Wall Street: The Bullshit Machine

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If we look back at our post time-stamps, it’s hard to believe the Millennial Revolution has only been around for like two months. Since then, the response has been beyond our wildest imaginations. Our inbox is filled with email after email thanking us for peeling back the layer of mystery surrounding their money, and people (including our real-life friends and family members) have sat down, figured out their balance sheets and turned things around. People who have spent years constantly living paycheck to paycheck, worried about their next rent payment and never getting ahead are now, for the first time, seeing their bank account actually go up every month. It’s been so rewarding to see that, and it’s why we get up every morning and write these articles.

Unfortunately, that’s where the good news ends.

Because as we know, savings is only half the equation. Once you have that part down pat, you have to then figure out how to invest it to grow your net worth, as well as turn it into an infinite stream of income. So eventually, our budding Revolutionaries have to talk to some bank person to open up an investment account.

And that’s when shit gets annoying real fast.

This should be fun, said NOBODY EVER.
This should be fun, said NOBODY EVER. (photo credit : The original uploader was RMajouji at English Wikipedia. [CC BY 2.5 (https://creativecommons.org/licenses/by/2.5)])
Over and over again, we keep getting stories of people being misled, tricked, and outright lied to by the financial industry when all they want is to invest using low-fee Index Funds or ETFs. They’re told that Index Investing only gets average returns, while their funds can beat the market (they can’t), they’re told that high-fee funds are better because their managers have better analysts working for them (they don’t). In one case, one reader was outright lied to by someone saying the fund she wanted to invest in didn’t exist, even though it’s listed right there on their own website!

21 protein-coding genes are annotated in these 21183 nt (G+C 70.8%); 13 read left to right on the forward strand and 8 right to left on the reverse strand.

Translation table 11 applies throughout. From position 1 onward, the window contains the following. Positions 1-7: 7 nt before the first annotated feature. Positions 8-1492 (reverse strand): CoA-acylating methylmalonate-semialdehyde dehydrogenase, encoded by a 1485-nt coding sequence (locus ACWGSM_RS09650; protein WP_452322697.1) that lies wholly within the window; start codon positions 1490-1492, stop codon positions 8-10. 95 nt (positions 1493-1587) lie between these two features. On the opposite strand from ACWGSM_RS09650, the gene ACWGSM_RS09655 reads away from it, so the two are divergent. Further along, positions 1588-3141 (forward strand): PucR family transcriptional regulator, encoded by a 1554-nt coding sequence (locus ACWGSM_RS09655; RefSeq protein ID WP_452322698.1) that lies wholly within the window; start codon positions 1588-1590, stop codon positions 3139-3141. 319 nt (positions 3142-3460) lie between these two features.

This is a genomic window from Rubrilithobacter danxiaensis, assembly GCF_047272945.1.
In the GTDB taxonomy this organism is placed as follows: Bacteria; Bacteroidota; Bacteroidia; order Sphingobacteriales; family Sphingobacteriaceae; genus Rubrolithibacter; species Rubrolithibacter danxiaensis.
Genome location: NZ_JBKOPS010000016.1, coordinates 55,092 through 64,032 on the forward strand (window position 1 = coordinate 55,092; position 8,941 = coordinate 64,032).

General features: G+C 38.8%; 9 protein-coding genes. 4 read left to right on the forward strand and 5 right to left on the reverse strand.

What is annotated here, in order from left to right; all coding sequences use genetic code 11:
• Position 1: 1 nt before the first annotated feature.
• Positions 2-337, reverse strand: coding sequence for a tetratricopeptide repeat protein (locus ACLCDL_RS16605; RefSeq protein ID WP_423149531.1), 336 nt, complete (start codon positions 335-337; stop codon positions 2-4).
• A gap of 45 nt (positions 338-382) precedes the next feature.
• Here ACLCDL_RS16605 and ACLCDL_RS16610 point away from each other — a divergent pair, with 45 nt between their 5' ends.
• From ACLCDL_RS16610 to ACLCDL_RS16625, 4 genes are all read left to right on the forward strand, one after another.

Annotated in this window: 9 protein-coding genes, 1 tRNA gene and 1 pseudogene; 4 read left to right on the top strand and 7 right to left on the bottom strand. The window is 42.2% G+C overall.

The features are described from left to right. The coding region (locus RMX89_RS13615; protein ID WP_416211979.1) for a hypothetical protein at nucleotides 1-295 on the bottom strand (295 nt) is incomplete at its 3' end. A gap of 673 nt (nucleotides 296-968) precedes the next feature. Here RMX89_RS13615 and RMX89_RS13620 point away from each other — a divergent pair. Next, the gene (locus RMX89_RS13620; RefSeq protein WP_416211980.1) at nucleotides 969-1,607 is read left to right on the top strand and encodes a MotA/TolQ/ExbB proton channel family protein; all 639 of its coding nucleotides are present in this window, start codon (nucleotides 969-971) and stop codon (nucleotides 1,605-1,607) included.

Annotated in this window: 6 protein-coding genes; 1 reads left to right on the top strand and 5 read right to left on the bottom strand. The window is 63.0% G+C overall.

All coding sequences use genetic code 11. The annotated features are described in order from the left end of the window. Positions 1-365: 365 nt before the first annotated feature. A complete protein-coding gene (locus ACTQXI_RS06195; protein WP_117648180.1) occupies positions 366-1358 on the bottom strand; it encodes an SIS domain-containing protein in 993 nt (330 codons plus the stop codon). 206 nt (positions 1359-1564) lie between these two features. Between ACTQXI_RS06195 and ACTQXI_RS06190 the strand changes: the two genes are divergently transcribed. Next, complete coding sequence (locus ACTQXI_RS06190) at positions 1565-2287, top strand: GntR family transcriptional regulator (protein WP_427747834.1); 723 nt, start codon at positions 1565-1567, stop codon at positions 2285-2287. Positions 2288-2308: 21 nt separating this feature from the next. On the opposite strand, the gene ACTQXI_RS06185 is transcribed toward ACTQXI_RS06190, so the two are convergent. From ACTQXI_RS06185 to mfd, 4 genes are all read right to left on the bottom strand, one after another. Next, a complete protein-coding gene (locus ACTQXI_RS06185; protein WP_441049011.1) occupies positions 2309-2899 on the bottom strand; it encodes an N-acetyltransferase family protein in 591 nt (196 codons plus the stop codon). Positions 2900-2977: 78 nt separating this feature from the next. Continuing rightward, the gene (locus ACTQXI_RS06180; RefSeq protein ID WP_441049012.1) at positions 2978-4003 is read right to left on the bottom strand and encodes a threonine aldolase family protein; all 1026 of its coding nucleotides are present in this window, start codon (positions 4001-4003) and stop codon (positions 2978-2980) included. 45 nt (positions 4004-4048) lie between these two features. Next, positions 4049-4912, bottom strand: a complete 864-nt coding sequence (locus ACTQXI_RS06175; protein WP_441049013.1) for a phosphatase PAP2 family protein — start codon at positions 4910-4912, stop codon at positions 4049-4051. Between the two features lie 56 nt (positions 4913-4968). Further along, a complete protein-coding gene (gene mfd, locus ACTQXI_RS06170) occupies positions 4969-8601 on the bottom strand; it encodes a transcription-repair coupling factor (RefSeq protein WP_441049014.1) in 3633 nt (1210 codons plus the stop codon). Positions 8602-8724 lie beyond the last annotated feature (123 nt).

And don’t think I’m picking on any one bank. They all do this.


First, let’s back up a little. When you walk into a bank and ask to speak to someone about investments, the person you’re speaking to may have some fancy sounding title like “Investment Advisor,” but their internal classification is a PBO, or Personal Banking Officer. And PBO’s are not required to have any training or certification whatsoever when they’re hired. In fact, many are bank tellers that got promoted one level up.

Secondly, PBOs are paid a relatively low fixed salary and then compensated based on commissions. You may recognize this is similar to the compensation structure of a used car salesperson, and that’s because that’s pretty much what they are. They aren’t “Advisors,” they’re “Salespeople.” This is an important distinction.

True Investment Advisors are supposed to advise you on how to manage your money. Salespeople just sell you shit.

I’ve gone ahead and created a detailed mathematical model to describe how bank salespeople view you, the client.


On the vertical axis is your perceived level of knowledge (“how much they think you know about money”), and on the horizontal axis is how much money you have.

The Idiot

On the bottom-left quadrant is the person who walks into a bank with zero knowledge and very little money. The majority of people who these Salespeople meet are in this category. We will call these people “The Idiots.”